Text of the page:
Sochi 2014: James Woods misses out on slopestyle medal for Britain

James Woods missed out on Great Britain's second freestyle medal of the Sochi Winter Olympics as he finished fifth in the ski slopestyle event.

The 22-year-old, competing with a hip injury which prevented him from trying more difficult tricks, recorded his best score of 86.60 in his first run.

The United States did the 1-2-3, with Joss Christensen's 95.80 taking gold.

London-born Gus Kenworthy (93.60) and X Games winner Nick Goepper (92.40) won silver and bronze respectively.

Analysis

"The rail section was immaculate. Because of his hip injury, James Woods will be very happy with fifth."

Christensen, who had never before won a top-class event, had qualified in first position and maintained his imperious form with a near-perfect run in a very high-scoring final.

Woods, who won the World Cup title last year, had qualified in third position but was skiing in pain and the fifth-place finish was admirable in the circumstances.

The Sheffield skier said: "I am incredibly proud to be here. It is always a bit disappointing when you do not perform to your best, but it was an immense final."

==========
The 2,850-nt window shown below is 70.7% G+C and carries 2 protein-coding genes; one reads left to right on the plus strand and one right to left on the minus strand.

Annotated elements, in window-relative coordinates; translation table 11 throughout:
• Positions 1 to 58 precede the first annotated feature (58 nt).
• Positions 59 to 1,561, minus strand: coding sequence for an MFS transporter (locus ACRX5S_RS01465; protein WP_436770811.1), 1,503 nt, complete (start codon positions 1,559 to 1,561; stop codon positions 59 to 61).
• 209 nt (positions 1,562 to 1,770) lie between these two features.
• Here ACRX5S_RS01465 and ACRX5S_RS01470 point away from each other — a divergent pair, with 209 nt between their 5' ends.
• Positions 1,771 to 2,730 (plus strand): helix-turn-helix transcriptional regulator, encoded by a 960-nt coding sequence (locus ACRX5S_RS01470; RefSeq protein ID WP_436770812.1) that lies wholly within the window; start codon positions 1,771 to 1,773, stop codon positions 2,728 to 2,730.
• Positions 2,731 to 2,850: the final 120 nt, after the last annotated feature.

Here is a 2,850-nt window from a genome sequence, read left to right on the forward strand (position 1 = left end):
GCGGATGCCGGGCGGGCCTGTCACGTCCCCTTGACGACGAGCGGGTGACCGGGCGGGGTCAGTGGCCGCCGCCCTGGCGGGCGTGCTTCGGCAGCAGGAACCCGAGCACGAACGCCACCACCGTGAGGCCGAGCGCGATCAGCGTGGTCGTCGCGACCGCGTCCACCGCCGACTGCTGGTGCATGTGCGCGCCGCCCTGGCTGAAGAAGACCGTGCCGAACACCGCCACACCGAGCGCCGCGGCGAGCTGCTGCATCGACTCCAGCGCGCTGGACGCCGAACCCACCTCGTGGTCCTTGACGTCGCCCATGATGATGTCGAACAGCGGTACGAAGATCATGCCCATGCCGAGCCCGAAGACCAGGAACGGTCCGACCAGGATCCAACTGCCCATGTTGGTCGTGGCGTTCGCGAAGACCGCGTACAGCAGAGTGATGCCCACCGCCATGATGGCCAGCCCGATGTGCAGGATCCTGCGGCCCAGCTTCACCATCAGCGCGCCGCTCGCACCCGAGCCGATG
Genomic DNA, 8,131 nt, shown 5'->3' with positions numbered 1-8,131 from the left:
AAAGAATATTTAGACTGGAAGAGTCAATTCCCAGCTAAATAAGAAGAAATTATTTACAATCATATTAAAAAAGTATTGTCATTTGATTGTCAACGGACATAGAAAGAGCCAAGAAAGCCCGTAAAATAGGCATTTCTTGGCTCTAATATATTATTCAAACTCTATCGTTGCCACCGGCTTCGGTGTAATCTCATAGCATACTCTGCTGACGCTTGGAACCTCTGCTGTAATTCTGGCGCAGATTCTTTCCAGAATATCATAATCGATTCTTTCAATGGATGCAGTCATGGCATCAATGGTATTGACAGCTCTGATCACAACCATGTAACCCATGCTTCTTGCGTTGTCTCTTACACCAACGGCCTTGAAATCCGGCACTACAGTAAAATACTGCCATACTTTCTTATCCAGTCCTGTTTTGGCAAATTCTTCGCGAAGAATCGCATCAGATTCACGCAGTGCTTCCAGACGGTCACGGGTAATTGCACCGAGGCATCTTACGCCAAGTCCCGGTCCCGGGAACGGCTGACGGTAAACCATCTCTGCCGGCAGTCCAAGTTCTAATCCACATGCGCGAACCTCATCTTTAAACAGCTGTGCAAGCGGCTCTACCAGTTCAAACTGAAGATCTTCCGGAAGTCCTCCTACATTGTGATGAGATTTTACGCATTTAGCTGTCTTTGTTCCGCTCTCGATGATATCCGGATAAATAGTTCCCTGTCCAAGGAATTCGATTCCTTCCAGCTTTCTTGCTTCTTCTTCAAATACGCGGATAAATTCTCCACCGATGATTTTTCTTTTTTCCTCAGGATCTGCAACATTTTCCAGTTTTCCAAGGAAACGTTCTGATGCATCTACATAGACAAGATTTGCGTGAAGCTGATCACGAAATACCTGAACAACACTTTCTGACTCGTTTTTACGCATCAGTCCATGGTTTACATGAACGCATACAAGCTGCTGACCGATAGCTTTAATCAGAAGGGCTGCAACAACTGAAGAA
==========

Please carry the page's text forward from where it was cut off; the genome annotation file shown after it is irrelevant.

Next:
He admitted he would not have competed had it not been an Olympic Games.

"I can do triples [in normal circumstances], I have got them. On any other occasion I would not be near my skis and boots.

"Potential is something that can be great or can cut you deep. I cannot be unhappy with this - it is the world stage.

"Fifth in the Olympics, with four of my best mates in front of me, it is great."

He was hoping to emulate Jenny Jones, who won Britain's first Winter Olympic medal on snow in the Games' 90-year history, with bronze in snowboard slopestyle on Sunday.

The slopestyle squad headed to the Games hoping for at least one medal and all six athletes have recorded top-10 results.

Woods had plenty of support in the crowd at a sweltering Rosa Khutor, which included fellow Team GB athletes, UK Sport chief executive Liz Nicholl, and British Olympic Association chief executive Bill Sweeney.